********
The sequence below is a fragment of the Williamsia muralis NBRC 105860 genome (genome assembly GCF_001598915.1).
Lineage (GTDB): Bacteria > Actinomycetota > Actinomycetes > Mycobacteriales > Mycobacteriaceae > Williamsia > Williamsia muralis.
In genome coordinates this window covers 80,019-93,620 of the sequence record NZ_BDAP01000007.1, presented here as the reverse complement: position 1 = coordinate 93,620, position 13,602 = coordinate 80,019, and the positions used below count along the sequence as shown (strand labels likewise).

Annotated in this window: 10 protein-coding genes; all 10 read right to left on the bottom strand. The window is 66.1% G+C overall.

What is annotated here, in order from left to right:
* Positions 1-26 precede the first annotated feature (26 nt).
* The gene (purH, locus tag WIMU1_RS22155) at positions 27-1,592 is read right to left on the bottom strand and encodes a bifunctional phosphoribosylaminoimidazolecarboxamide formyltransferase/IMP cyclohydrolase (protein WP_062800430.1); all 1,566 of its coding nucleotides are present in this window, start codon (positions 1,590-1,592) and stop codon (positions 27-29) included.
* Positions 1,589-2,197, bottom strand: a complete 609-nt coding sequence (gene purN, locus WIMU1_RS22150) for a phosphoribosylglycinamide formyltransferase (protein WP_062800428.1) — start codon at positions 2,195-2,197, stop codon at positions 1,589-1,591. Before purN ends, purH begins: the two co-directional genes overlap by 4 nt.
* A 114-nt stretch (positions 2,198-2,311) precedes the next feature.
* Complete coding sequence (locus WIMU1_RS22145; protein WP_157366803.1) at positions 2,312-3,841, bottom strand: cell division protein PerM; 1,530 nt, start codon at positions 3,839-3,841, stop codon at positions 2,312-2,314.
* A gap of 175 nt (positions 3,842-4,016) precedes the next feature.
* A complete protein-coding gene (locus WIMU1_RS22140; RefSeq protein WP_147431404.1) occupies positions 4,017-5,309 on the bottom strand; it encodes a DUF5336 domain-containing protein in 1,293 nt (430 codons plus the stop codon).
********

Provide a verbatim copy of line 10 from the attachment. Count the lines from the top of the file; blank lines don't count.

* Complete coding sequence (locus WIMU1_RS22145; protein WP_157366803.1) at positions 2,312-3,841, bottom strand: cell division protein PerM; 1,530 nt, start codon at positions 3,839-3,841, stop codon at positions 2,312-2,314.